Interview with a social insect scientist: Boris Baer

Curtin University Centre for Integrative Bee Research director Dr Boris Baer is concerned about bee biosecurity in Albany and Denmark. Picture: UWA

IS: Who are you and what do you do?

BB: I am a researcher at the Centre for Integrative Bee Research (CIBER) at the University of Western Australia using honey bees and leaf cutting ants as my preferred research pets. I was trained as a classical behavioural ecologist but now try to use tools from systems biology such as proteomics to understand how life history traits related to reproduction or immunity are determined through the complex interactions of protein and metabolite networks.

IS: How did you end up researching social insects?

BB: I always had a crush for insects, but regarded that more as a hobby while doing research on “real animals”. In my case that was a small monkey that I chased through South American rainforests as part of my Honours thesis. As I had spectacularly little success with the monkeys, I became increasingly drawn to social insects, especially after I saw the amazing diversity of orchid- and stingless bees, and my first encounters with fully grown colonies of army- and leaf-cutter ants.

IS: What is your favourite social insect and why?

P1000826BB: I don’t have a specific species that I would call my preferred pet. The most amazing thing for me is not so much that these insects are social, but the amazing variation we see between species. Having said this, bees just give me a tiny little extra kick.

IS: What is the best moment/discovery in your research so far? What made it so memorable?

BB: I conducted the field research of my Honours thesis on a field station in French Guiana, located a two-day trip by car, boat and foot away from the next human settlement in the jungle. To observe our study animals in their habitat, we installed ropes and wooden platforms into some of these giant rainforest trees. Climbing up there into the canopy for the first time a good 30+ meters gave me the ultimate kick. Hanging on a small rope 30 meters above ground was the scariest thing in my life and turned me into an endorphin junky. However, sitting up there and seeing this carpet of green, completely unspoiled rainforest to the horizon was a key event that lead me to continue a career in science.

IS: If teaching is part of your work, what courses do you teach? Has your work on social insects helped to shape your teaching?

BB: I am teaching in Biology and Agriculture. Using social insects for my research makes teaching so much easier, because it is easy to get students interested in a topic.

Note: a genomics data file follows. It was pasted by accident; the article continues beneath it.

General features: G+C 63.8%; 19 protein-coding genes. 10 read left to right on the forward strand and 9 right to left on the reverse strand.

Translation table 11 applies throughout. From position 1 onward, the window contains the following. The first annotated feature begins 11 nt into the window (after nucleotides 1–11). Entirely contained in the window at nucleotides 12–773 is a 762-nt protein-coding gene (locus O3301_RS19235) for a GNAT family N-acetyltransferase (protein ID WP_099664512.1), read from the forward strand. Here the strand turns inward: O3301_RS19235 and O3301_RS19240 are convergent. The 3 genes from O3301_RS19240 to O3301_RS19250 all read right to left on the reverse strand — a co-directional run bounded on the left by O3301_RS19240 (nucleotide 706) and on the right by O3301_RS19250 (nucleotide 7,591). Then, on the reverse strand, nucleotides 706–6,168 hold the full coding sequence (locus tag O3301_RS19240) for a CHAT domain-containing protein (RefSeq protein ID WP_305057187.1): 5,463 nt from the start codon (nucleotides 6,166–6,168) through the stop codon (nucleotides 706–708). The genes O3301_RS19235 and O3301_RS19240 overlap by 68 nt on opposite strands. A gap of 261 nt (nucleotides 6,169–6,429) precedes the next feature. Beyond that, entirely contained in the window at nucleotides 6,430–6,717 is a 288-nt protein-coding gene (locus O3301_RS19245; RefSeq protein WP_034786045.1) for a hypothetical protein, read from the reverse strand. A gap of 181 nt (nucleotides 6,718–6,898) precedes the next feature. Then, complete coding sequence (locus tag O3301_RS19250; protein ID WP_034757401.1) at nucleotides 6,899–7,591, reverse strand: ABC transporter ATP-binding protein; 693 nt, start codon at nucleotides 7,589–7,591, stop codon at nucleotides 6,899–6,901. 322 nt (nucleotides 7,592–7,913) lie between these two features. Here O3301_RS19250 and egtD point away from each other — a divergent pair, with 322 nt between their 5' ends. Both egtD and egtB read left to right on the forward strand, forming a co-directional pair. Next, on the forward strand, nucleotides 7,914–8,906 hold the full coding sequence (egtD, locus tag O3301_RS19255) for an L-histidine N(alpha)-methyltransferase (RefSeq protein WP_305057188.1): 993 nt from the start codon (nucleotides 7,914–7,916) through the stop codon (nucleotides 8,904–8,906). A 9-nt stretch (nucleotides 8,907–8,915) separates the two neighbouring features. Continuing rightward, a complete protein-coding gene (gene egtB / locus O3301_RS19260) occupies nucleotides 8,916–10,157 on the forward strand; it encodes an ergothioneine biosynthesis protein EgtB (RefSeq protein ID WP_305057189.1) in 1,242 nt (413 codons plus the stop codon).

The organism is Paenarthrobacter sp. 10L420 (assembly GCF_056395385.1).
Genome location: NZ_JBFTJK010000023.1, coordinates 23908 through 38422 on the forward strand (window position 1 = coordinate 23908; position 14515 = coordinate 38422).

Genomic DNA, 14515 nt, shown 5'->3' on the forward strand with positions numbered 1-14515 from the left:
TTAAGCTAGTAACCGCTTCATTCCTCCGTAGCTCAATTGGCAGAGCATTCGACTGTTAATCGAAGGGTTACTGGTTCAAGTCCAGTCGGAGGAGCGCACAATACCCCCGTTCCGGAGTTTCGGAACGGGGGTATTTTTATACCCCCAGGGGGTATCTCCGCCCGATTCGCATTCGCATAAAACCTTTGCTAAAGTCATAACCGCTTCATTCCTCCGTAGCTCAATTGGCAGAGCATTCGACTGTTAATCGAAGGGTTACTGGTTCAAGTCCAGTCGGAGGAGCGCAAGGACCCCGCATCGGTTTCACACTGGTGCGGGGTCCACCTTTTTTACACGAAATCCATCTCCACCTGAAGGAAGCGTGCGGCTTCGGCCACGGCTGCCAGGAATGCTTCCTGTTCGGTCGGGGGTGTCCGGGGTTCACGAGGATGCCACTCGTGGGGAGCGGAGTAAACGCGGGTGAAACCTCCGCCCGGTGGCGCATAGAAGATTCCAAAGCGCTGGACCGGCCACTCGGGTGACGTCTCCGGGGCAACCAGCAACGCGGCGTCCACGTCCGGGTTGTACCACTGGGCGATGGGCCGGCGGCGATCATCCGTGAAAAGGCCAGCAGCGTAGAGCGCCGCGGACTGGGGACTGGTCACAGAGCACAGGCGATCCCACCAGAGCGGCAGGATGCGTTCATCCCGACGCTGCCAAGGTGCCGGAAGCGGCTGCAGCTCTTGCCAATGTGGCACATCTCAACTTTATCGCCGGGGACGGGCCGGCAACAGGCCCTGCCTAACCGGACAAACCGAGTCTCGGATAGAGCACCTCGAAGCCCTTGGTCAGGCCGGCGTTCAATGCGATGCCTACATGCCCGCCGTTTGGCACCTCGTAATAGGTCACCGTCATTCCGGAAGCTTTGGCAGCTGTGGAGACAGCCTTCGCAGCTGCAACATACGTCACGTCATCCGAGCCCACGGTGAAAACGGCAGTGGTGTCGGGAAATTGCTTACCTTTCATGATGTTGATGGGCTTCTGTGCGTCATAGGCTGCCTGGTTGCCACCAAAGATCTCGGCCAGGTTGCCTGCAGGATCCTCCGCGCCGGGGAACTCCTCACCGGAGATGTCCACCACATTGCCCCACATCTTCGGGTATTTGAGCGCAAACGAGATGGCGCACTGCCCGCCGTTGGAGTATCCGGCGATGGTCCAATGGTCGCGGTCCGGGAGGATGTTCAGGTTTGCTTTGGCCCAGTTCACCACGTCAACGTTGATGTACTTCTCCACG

IS: What is the last book you read? Would you recommend it? Why or why not?

BB: The Beekeeper’s Pupil by Sara George, which might read a bit nerdy, because it is a book about honeybees. The book is based on a true story, that took place in the 17th century and describes the research that revealed the first insights into the life history of honey bees and their sex life. The most fascinating bit of the book is that the main character of the book doing the research is blind. He therefore needed to train a man servant to do the practical work and describes his observations to him. It is therefore not only a book about bees, but also about science and how to progress it.

IS: Did any one book have a major influence in shaping your career? What was the book and how did it affect you?

BB: I was still a boy when I got the book Man Meets Dog by Konrad Lorenz. I was instantly fascinated by animal behaviour and as it was the high days of Ethology, I decided to become an ethologist. This had interesting side effects as I turned our dog into a scientific experiment and my parents had to protect the poor creature every now and then from being overused as a laboratory animal.

IS: Outside of science, what are your favourite activities, hobbies or sports?

BB: I like to go sailing, which is a wonderful opportunity to get unplugged from work. The boats used can easily tip over in high winds so I need to concentrate on the wind and water, so it is also a perfect way to escape daily life.

IS: If you were on an island and could only bring three things, what would you bring? Why?

BB: A tent, a magnifying glass and my wife. The tent is obvious; the magnifying glass is good to have a look around and apparently also gets a fire going. Based on my life experience so far, I see the presence of my wife as the best warrant to keep me alive.

IS: How do you keep going when things get tough?

BB: This must be clear by now from my answers above: First go sailing and if that does not help go and have a whinge* chat with my wife.

*IS note: in Australian English, ‘whinge’ means to whine or complain.

IS: Who do you think has had the greatest influence on your science career?